The Leicester Riders sit top of the British basketball world, with a league MVP candidate and an award winning head coach. But regardless of how impressive their regular season, preparing for the most bizarre post-season ever will be a challenge like no other.
Moving forward from a cancelled championship tournament last season, the British Basketball League (BBL) has approached this years’ playoffs a little differently. The final now hosted in Leicester at the Morningside Arena, The Riders are desperate to play on their home court when it matters most, fans or no fans.
Leicester Riders chairman and league director Kevin Routledge is excited for the knock-out games despite the muted ‘COVID-19’ season.
“This is when it matters most, playing in the big game, playing at your best, this is what basketball is all about.”
Routledge’s team has started to peak right when it matters, with only three games left to play, the Riders are 12 points clear and almost certain to lift the regular season trophy.
Here's the latest table after this weekend's action… pic.twitter.com/mRTDFZqCHh
— Leicester Riders (@RidersBball) April 12, 2021
Playing with new COVID-19 protocols has been an annoyance, and taking the court without fans has been an adjustment, but head coach Rob Paternostro has been preparing his team admirably. Routledge appreciated this when talking about the coming season finale.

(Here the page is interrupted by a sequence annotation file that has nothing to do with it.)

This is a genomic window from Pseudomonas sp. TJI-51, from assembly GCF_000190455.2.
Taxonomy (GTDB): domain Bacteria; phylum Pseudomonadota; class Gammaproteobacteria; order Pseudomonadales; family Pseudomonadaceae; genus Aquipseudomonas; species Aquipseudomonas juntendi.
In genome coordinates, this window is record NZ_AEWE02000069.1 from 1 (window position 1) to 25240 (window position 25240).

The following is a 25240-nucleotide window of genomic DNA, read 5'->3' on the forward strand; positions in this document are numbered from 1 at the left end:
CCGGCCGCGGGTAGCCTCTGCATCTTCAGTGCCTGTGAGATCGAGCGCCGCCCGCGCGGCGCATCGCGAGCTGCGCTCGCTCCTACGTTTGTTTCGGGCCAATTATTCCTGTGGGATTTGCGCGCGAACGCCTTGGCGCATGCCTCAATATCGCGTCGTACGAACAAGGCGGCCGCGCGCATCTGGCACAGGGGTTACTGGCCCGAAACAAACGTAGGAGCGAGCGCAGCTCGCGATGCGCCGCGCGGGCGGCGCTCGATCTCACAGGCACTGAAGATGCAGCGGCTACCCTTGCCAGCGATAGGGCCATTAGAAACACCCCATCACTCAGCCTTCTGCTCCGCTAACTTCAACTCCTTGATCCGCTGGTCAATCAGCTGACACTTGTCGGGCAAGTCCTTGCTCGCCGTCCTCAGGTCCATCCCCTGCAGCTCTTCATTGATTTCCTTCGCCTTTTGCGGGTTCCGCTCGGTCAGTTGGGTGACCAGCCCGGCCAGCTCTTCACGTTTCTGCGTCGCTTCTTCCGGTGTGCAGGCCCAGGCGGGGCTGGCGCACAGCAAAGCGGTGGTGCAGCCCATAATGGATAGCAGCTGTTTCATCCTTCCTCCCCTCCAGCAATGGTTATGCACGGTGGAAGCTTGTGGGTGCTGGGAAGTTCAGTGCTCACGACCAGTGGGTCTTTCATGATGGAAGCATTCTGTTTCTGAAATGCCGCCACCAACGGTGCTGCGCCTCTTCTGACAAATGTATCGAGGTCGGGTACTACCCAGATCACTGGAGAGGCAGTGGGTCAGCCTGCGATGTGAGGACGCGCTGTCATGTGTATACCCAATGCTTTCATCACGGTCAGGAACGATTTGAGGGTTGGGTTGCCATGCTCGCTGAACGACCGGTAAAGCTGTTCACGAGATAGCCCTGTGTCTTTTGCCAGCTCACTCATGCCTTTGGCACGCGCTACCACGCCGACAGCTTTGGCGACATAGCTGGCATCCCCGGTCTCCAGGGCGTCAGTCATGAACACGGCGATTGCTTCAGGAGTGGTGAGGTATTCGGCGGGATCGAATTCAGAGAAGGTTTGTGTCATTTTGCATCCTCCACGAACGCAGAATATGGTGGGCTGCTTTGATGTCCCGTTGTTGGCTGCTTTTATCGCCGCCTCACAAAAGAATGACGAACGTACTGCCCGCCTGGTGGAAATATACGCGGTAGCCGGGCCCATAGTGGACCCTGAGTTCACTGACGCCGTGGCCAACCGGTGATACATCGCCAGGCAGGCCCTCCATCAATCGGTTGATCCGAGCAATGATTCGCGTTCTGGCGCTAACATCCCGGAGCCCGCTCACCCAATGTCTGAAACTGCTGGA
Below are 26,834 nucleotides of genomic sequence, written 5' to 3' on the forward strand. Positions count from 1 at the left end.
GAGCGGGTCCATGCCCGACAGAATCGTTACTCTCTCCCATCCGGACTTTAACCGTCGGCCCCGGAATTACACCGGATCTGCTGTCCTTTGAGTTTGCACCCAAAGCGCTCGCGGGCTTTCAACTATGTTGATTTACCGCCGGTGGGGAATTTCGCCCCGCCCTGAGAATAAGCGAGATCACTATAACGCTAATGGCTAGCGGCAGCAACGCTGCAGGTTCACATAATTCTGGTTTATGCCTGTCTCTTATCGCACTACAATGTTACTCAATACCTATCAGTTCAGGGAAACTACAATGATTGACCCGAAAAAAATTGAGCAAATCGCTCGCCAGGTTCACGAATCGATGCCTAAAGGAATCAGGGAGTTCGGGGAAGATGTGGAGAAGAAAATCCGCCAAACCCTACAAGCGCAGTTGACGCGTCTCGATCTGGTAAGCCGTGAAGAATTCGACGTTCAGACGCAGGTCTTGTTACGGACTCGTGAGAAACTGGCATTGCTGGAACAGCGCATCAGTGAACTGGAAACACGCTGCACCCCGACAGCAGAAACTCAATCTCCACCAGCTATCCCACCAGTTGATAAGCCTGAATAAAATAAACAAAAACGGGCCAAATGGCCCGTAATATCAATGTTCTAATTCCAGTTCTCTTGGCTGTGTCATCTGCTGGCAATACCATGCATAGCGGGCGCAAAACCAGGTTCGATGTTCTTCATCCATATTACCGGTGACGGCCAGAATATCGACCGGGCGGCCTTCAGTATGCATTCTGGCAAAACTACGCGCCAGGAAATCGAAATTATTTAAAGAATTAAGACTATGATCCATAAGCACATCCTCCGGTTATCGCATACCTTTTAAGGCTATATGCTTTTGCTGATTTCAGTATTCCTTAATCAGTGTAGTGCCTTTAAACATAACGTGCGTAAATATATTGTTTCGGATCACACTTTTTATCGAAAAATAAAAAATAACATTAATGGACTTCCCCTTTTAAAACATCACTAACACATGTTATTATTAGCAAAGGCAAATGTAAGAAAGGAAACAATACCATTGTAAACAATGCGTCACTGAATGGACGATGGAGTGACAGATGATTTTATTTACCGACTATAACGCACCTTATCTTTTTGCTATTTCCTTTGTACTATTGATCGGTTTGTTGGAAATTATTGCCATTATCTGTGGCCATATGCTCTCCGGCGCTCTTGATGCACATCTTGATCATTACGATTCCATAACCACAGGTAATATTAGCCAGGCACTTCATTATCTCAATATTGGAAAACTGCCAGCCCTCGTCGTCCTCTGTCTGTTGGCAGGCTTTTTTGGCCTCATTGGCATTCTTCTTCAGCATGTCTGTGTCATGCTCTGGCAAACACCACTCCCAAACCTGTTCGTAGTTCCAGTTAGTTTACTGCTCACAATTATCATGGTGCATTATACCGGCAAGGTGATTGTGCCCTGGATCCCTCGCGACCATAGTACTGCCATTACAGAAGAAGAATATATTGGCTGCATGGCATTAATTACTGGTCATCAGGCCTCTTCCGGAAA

“We have always been a team to nearly do things, nearly win the title but fall just short. But in the last five-or-so years we have really come into our own. It’s been the most successful times we’ve had, and it’s no coincidence it’s come with the arrival of Rob Paternostro. I think most people in the league know he is one of the best [head coaches] to do it.”
Rob Paternostro will be planning for the post-season already. For the first time in history playoff seeding will mean very little. With fans still absent from arenas, and teams given time to travel to stay safe, every court is almost neutral. Teams this year have won playing away from home more than ever, and the gap between the top and bottom sides in Britain has shrunk.
With likely the number one seed at the top of the league, The Riders do have the advantage of comfort, playing on the same court they have made their home. This is even more prevalent this year, with the final being hosted by the Leicester side themselves, as opposed to being housed by the O2 Arena in London.
Winning the playoff title would make history, as the Riders would be the first team to claim the trophy in their home.